Dextromethorphan is an antitussive (cough suppressant) available in over-the-counter (OTC) medicines that controls coughs due to minor throat and bronchial irritation as may occur with the common cold or inhaled irritants. It may be written as dextromethorphan or dextromethorphan hydrobromide, but it is the same active ingredient. Dextromethorphan can be the only active ingredient in a cough suppressant medicine, or it can be found in medicines that treat the multiple symptoms of cough and cold. Dextromethorphan is also available in cough suppressant lozenges which are considered to be topical products because they are dissolved slowly in the mouth, not swallowed whole.
Dextromethorphan is approved by the U.S. Food and Drug Administration (FDA) and is safe and effective when used according to label directions. But just like all medicines, cough suppressants should be taken only as directed and stored in a safe, secured location.
*Dextromethorphan may not be contained in all products sold under these brands. Please read the OTC Drug Facts label carefully for active ingredient information for specific products.
- You should never take more medicine than is recommended on the label.
- Cough suppressant lozenges should be placed in the mouth and dissolved slowly. Do not swallow a lozenge whole.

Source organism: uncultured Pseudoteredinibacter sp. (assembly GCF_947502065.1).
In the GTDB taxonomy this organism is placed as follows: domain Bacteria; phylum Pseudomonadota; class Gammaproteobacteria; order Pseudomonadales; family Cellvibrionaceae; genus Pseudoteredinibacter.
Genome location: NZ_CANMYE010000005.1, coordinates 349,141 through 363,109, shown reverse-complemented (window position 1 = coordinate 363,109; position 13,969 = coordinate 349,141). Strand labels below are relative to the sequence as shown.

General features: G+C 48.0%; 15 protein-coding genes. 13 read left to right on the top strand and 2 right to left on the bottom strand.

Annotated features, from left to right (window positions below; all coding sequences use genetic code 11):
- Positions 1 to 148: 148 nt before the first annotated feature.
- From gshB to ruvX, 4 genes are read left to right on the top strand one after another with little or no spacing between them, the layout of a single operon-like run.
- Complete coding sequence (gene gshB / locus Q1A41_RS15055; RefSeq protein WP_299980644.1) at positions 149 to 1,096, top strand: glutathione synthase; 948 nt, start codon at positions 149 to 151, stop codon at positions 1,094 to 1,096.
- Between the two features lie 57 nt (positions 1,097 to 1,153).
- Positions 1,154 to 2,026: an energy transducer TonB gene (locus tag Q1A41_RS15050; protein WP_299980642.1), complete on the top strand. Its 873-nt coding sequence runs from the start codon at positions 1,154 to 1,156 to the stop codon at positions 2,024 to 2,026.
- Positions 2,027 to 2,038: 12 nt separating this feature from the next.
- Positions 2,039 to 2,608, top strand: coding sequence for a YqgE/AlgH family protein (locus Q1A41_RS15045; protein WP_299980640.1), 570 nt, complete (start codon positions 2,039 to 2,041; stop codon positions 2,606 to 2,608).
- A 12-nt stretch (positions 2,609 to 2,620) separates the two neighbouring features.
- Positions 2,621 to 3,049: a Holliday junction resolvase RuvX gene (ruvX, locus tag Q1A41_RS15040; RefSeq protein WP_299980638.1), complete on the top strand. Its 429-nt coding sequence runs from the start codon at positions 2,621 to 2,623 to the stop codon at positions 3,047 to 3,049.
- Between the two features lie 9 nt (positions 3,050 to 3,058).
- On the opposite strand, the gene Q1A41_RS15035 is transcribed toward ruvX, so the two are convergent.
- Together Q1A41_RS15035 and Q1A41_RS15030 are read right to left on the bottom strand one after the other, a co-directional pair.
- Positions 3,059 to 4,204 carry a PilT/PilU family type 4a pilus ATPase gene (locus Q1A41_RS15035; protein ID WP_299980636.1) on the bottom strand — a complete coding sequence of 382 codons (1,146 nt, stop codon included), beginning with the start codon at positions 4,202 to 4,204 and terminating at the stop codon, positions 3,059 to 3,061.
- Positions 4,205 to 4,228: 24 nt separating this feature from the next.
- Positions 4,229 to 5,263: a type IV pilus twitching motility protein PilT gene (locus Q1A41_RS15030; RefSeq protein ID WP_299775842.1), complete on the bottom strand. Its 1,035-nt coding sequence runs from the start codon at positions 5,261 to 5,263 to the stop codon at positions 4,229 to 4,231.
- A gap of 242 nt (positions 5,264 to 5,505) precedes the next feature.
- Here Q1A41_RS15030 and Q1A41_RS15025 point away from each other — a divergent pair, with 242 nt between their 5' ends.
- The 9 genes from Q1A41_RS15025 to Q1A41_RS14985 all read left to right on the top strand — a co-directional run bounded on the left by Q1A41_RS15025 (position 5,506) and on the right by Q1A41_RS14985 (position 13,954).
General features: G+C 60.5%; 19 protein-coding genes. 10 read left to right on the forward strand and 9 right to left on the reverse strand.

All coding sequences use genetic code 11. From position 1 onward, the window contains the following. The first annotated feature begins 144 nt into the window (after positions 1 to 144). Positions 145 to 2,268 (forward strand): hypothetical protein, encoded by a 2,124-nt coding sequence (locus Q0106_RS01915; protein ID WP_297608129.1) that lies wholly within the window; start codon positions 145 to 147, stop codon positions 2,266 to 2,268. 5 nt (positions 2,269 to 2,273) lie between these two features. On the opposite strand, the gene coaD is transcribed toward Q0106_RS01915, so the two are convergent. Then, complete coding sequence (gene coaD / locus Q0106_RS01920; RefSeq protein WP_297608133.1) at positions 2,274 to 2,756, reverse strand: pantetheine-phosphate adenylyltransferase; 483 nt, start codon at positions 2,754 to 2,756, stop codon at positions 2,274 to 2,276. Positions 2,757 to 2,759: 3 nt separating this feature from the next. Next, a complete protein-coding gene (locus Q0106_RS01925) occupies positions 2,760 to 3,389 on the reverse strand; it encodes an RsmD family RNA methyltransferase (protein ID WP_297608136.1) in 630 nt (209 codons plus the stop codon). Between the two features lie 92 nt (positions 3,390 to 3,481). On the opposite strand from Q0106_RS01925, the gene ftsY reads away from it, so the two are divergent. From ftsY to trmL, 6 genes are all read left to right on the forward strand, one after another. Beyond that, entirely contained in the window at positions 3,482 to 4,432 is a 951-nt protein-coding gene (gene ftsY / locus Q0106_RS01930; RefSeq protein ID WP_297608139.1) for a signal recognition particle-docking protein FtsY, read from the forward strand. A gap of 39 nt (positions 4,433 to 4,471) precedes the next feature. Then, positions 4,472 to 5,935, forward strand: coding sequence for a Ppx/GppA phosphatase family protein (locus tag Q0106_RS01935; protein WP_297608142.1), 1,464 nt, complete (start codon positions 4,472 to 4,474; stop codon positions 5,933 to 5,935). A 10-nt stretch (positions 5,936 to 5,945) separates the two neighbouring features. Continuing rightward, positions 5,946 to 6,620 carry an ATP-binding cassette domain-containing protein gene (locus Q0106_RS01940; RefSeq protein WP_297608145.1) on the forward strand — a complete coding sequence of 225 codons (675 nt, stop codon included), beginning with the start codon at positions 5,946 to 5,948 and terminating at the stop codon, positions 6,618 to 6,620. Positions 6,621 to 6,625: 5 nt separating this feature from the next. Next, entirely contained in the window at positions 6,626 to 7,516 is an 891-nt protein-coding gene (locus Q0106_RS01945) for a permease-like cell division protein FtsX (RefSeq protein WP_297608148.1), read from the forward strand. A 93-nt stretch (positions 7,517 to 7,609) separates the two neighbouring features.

- You are currently taking a prescription monoamine oxidase inhibitor (MAOI) (certain drugs for depression, psychiatric or emotional conditions, or Parkinson’s disease) or if you stopped taking an MAOI less than two weeks ago.
- You have a chronic cough due to smoking, asthma, bronchitis, or emphysema, or if your cough is accompanied by excessive congestion (mucus), unless a doctor tells you to.
- You are pregnant or breastfeeding.
- You take too much. Immediately contact a doctor or the poison control national helpline at 800.222.1222.
- Your cough lasts for more than one week, comes back, or is accompanied by a fever, rash, or persistent headache.
While cough suppressant medicines containing dextromethorphan are non-narcotic and non-addictive, dextromethorphan sometimes is abused by young people in an attempt to get high. Reports indicate that teens looking to get high may take 25 to 50 times the recommended amount on the label to get high. Be aware of the possibility for abuse. More information is available at www.StopMedicineAbuse.org.
If you have questions about any of the medicines you are taking or if you have any unexpected side effects, talk to a healthcare professional. And of course, keep all medicines out of the reach and sight of children.
- Never give an OTC cough medicine or multi-symptom cough and cold product to a child under the age of four.
- Before giving a cough suppressant lozenge to a child, make sure the child is able to safely dissolve a lozenge in his or her mouth without choking. Read the Drug Facts label carefully for appropriate use in children and contact a doctor as directed.
- Dextromethorphan-containing medicines are available in different dosage strengths. Do not give any OTC medicine to a child that is only intended for use in adults.
- Read the label for proper child dosing instructions. Contact a healthcare professional as directed.
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